Sunday, 17 October 2010


Director: David Lynch
  Producer: Jonathan Sanger
Cast: Anthony Hopkins, John Hurt, Anne Bancroft, John Gielgud, Wendy Hiller 

'The Elephant Man uses some of the devices of the horror film, including ominous music, sudden cuts that shock, and hints of dark things to come, but it's a very benign horror film, one in which "the creature" is the pursued instead of the pursuer.'

The Elephant Man tells the true story of Jon Merick a severely deformed man in 19th century London. It was a journey into a man's tortured soul, a powerful commentary on human exploitation and a totally different way of perceiving metamorphosis. Unlike the rest of the films where metamorphosis was repulsive in this case it made me think what it would be like to be in his position-living a life full of humiliation  Merick was discovered in  a Victorian freakshow festival by a surgeon called Frederic Treves who was interested in his condition. It was actually very harsh how all these people were exposed and treated like animals by their 'owners'. As Treves examines him he discovers oversized deformities on his skull and considers them life threatening.

'Everyone needs to see this film. You will understand its powerful message and what is says about us as human beings.
This should be seen in schools.'

Merick's head was always covered as he was considered to be too shocking to show himself in public. I believe this way of thinking is very unfair because deformed or not he is still a human being and deserves to act and live like one too.

One day Merick was invited to Treves's  house were he met his wife Ann, and overwhelmed by his friends's love he breaks into tears and reveals to them his most precious procession: a photo of his mother. Later, Merick became very popular and  people began to visit him in his hospital room. Treves then started wondering if this kind of exposure is right or not.

One of his visitors was The  Princess of Wales. When she discovers Merick's inner beauty and kind soul she desires permanent care in the hospital and she arranges funds for him.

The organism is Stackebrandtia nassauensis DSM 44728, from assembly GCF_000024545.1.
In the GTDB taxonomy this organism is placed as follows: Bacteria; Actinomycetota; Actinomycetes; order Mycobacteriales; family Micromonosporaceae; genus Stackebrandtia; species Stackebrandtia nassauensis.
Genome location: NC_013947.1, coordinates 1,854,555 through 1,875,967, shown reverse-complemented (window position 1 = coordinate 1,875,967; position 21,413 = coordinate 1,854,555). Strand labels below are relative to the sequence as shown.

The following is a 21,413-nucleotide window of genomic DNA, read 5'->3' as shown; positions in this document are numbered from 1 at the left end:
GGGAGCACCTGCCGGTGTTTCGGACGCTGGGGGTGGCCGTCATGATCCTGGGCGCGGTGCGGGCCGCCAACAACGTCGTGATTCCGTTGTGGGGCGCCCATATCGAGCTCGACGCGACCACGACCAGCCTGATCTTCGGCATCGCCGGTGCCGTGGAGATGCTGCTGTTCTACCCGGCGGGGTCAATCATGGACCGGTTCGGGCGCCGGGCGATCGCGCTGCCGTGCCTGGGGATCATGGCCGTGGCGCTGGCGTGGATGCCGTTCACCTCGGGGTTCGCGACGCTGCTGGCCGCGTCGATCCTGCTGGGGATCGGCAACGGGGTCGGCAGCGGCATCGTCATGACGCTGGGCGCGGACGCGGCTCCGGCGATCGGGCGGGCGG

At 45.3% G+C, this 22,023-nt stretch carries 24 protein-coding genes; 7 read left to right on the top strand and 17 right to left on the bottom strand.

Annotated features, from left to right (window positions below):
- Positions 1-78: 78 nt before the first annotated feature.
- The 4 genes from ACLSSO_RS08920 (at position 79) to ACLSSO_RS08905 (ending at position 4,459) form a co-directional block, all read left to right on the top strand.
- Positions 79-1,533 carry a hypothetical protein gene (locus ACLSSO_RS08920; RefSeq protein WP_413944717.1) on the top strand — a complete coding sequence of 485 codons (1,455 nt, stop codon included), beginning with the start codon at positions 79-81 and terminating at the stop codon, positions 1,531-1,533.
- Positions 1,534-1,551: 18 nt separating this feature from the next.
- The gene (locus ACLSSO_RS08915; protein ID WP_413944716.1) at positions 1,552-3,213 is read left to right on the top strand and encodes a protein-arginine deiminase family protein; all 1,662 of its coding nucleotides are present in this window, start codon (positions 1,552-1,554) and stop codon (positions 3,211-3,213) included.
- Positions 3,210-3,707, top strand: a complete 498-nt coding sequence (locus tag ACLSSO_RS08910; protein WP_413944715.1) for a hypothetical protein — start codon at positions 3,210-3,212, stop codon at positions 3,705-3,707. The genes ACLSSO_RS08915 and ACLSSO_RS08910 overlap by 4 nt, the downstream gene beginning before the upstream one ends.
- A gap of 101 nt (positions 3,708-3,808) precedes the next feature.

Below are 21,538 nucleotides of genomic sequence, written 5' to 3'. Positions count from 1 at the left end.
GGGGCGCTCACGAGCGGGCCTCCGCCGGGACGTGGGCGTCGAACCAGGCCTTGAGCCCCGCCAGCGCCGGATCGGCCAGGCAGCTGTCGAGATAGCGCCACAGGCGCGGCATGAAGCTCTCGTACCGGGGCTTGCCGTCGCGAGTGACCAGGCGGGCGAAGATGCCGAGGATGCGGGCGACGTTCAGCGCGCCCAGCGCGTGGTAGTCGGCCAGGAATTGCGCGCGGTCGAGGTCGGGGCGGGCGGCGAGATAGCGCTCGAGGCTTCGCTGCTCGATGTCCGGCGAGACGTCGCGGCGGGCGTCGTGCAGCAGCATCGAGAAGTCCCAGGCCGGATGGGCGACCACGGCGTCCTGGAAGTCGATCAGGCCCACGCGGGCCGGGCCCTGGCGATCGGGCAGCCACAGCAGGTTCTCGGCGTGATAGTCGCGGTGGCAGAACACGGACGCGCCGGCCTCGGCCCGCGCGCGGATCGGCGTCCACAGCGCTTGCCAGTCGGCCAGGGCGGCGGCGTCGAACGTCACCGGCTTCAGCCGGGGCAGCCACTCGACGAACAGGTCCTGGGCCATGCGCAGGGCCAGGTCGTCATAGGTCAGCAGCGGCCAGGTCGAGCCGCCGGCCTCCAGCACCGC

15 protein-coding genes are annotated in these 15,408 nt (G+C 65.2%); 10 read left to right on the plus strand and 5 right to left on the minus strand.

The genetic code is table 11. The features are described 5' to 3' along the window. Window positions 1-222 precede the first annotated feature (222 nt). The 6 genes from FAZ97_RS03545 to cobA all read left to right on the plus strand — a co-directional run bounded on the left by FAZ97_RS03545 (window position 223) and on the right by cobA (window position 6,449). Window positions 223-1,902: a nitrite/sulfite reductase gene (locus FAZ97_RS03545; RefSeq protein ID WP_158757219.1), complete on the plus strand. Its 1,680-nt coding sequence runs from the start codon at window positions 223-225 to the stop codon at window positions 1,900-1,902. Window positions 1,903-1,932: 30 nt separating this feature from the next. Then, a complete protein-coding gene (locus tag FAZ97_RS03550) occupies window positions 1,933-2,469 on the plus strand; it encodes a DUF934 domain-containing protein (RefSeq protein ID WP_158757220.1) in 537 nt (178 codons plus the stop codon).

'Beautifully acted and photographed in absolutely gorgeous wide-screen black-and-white, the results are rarely less than stunning, despite the lapses into the melodramatic' 

 One night, a nightporter exploits Merick by arranging  a  'viewing' by local pub drinkers where he got badly abused and then got back to his owner's hands, Bytes.
In my point of view this was the most inhumane scene of the film.Merick was once again put on showwhere he was being beated badly and was in a very solid state. He then manages to escape with the help of his fellow freak show attractions. On his way back to London at Liverpool Station he was chased by angry people who were curious to see what was hiding under his hood. In his frustration he shouted:

                    'I AM NOT AN ANIMAL! I AM A HUMAN BEING! I AM.. A MAN!'

That was the point where I truly felt sorry for Merick but at the same time was angry at how he was treated even by strangers.The police then informed Treves they have found Merick and he was taken back to the hospital. He recovers from the severe shock but it was later diagnosed that his chronic respiratory problems were terminal .  Then the princess  upset by tragic news  she arranges an evening at the musical theatre as a treat. The same night he thanks everyone for their help and, by removing his pillows that allowed him to sleep in an upright position, he lies down and dies. For once he managed to sleep like a normal person and that was his first and last.  I believe in the end he forced himself to die as he couldn't withstand the ridicule and humiliation. Overall, the message of the film is how people by nature always firstly judge the appearance of somebody. But we need to look beyond someone's looks and discover what is hidden inside. We should not have so fixed about what is normawhat we  and give everyone a chance to show who they truly are.


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